But Who Do You Sue to Get Your Life Back?
By Mary Theroux • Monday September 8, 2008 6:30 PM PDT • 2 Comments
Truth does eventually come to light, unfortunately too often not in time to save countless waste or tragic loss of life. A recent case in point is the new book, The Forsaken: An American Tragedy in Stalin’s Russia, recounting the tale of thousands of Americans who fell prey to the intelligentsia’s love affair with Soviet Russia at the depth of the Depression and put their lives on the line by moving there. Though 20/20 hindsight may make it easy to pronounce, as one reviewer did, “It’s pretty easy to blame them for making such a foolish decision. . . . most astute Americans realized that freedom and communism went together like oil and water,” was it indeed so obviously foolish at the time? As the book recounts, The New Russia’s Primer: The Story of the Five Year Plan was an American bestseller; George Bernard Shaw gave a national radio address passionately extolling “hope everywhere in Russia,” that was reprinted in the New York Times; and the Department of Commerce responded to the great demand for information about living and working there by producing its pamphlet, “Employment for Americans in Soviet Russia,” which presumably did not include a warning that such was likely to result in death. Magazines ranging from the American Amalgamated Clothing Workers union’s Advance to Barron’s extolled the Five Year Plan. In short, it likely looked as if all the smart money were on the Soviets.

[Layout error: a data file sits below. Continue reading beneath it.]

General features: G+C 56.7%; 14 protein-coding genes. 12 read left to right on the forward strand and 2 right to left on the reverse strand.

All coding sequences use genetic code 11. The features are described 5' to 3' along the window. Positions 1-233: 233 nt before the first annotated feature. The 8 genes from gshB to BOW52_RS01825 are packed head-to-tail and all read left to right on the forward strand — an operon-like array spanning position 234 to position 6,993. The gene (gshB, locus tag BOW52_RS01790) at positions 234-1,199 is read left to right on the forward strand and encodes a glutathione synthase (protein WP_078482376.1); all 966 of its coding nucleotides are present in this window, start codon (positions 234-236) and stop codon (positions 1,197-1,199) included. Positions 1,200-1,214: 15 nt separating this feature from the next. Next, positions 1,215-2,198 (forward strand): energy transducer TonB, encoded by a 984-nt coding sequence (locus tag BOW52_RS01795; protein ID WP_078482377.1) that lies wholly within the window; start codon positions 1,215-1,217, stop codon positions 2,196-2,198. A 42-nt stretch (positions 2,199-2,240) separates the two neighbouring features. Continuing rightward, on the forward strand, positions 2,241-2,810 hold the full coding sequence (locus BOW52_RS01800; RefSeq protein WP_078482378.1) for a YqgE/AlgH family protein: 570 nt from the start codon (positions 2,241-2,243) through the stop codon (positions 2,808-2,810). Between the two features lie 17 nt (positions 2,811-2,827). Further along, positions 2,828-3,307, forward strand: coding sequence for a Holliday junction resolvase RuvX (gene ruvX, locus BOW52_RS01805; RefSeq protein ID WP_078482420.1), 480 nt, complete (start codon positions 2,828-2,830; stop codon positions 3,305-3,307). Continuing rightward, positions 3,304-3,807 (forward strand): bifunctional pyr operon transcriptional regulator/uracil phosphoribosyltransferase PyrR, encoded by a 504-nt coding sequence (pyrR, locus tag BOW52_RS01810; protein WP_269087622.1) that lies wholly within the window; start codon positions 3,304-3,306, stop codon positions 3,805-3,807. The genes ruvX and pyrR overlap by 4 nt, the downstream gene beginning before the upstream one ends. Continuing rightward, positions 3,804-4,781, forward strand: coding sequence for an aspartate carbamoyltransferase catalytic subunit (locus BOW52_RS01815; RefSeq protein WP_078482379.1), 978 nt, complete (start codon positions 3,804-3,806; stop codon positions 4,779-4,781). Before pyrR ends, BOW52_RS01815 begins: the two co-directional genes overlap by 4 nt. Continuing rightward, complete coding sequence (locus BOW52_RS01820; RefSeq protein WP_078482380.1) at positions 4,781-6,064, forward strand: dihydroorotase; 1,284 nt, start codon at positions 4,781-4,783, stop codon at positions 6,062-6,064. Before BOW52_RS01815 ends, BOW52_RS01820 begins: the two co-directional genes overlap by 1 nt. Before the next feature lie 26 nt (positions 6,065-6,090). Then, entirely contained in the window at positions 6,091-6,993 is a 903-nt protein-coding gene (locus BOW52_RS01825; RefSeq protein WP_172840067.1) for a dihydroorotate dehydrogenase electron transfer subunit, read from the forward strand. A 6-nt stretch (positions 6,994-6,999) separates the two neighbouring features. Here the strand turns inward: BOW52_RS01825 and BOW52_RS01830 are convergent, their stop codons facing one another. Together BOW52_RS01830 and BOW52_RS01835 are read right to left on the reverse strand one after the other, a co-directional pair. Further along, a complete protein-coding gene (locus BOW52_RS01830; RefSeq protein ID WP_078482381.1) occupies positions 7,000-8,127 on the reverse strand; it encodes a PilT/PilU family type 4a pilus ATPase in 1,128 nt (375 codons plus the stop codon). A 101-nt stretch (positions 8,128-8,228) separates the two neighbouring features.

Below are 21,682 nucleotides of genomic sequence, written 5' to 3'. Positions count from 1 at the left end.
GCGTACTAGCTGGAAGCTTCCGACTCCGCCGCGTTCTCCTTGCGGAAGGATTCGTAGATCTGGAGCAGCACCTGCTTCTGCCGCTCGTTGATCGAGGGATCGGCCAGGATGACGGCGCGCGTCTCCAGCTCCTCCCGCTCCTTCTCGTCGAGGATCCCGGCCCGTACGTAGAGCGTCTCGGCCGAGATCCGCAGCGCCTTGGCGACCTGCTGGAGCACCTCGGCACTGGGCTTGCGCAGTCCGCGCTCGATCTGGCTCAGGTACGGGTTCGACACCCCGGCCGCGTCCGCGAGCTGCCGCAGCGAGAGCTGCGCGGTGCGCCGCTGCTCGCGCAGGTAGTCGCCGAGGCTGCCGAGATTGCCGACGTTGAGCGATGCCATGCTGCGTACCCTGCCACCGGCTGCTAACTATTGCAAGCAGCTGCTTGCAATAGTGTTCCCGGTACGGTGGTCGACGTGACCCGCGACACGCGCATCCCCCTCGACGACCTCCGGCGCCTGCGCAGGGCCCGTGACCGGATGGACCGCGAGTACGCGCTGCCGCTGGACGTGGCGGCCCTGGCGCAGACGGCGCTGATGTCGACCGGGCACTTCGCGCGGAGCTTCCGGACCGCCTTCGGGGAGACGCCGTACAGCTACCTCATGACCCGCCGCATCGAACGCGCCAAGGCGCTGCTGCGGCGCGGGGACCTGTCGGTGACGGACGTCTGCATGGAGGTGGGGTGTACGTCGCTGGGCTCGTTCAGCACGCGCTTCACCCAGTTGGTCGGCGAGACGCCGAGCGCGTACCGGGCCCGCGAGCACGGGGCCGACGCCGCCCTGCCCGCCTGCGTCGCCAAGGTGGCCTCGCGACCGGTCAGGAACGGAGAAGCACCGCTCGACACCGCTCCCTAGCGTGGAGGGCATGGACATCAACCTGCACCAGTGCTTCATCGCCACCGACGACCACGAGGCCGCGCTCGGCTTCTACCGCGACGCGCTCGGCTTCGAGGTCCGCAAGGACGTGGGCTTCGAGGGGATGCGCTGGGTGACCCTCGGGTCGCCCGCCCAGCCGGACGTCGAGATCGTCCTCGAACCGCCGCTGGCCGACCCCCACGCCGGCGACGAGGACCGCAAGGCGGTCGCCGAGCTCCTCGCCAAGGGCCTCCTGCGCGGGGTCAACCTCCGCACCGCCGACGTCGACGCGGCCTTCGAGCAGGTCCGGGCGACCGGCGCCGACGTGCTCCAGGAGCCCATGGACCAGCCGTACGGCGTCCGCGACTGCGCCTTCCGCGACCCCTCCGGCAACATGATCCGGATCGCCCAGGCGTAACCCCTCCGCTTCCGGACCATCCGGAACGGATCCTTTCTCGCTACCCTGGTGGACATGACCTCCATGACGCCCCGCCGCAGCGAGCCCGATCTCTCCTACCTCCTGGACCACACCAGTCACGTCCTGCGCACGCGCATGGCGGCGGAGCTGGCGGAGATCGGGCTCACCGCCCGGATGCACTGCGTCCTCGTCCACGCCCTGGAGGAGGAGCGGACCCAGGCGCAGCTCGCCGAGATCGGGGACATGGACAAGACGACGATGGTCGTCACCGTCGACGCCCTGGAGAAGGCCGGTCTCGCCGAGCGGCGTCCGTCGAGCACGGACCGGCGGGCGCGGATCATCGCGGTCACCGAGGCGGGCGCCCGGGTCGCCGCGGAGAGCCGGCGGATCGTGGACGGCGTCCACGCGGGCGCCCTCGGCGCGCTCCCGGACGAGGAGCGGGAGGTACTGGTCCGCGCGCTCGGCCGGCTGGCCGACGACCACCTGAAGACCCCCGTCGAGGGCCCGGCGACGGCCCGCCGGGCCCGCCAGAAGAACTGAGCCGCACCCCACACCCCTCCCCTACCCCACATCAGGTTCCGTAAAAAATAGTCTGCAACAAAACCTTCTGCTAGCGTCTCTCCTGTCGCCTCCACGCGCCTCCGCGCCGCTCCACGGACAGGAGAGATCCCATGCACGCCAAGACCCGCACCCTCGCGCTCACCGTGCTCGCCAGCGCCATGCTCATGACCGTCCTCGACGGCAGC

The tragic end for most of those emigrants was arrest and death or imprisonment as foreign victims of Stalin’s terror, even while intellectuals continued to hold up the Soviet bloc as superior in every way to the West.
This of course begs a parallel with what notions beloved of today’s intelligentsia will be exposed as death sentences in the future—prescriptions to cure global warming, “overpopulation,” health care crises, terrorism?
As Robert Conquest, whose own writing exposing the truth of the Soviet state was too often belittled, says “the two great causes of human troubles are impatience and laziness.” Hurray for those willing to put in the hard work, endure ridicule and hang in there over the long haul to bring us information counter to what “everyone knows.”